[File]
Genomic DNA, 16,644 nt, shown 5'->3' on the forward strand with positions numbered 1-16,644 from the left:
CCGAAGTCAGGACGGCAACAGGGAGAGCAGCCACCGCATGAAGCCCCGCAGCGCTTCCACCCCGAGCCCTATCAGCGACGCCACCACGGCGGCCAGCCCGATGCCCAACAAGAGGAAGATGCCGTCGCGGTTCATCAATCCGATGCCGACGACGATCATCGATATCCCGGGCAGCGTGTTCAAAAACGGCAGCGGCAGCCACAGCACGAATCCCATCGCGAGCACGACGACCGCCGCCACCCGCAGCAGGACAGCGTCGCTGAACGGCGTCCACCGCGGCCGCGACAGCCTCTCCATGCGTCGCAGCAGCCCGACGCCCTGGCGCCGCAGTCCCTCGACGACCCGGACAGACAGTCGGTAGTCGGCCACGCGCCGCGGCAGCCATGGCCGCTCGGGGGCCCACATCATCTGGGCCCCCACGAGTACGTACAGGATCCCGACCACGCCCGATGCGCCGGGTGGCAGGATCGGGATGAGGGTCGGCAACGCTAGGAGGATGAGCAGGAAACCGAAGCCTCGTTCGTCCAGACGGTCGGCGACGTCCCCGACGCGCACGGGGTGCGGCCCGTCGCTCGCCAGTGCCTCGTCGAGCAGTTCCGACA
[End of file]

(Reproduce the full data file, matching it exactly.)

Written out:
Genomic DNA, 16,644 nt, shown 5'->3' on the forward strand with positions numbered 1-16,644 from the left:
CCGAAGTCAGGACGGCAACAGGGAGAGCAGCCACCGCATGAAGCCCCGCAGCGCTTCCACCCCGAGCCCTATCAGCGACGCCACCACGGCGGCCAGCCCGATGCCCAACAAGAGGAAGATGCCGTCGCGGTTCATCAATCCGATGCCGACGACGATCATCGATATCCCGGGCAGCGTGTTCAAAAACGGCAGCGGCAGCCACAGCACGAATCCCATCGCGAGCACGACGACCGCCGCCACCCGCAGCAGGACAGCGTCGCTGAACGGCGTCCACCGCGGCCGCGACAGCCTCTCCATGCGTCGCAGCAGCCCGACGCCCTGGCGCCGCAGTCCCTCGACGACCCGGACAGACAGTCGGTAGTCGGCCACGCGCCGCGGCAGCCATGGCCGCTCGGGGGCCCACATCATCTGGGCCCCCACGAGTACGTACAGGATCCCGACCACGCCCGATGCGCCGGGTGGCAGGATCGGGATGAGGGTCGGCAACGCTAGGAGGATGAGCAGGAAACCGAAGCCTCGTTCGTCCAGACGGTCGGCGACGTCCCCGACGCGCACGGGGTGCGGCCCGTCGCTCGCCAGTGCCTCGTCGAGCAGTTCCGACA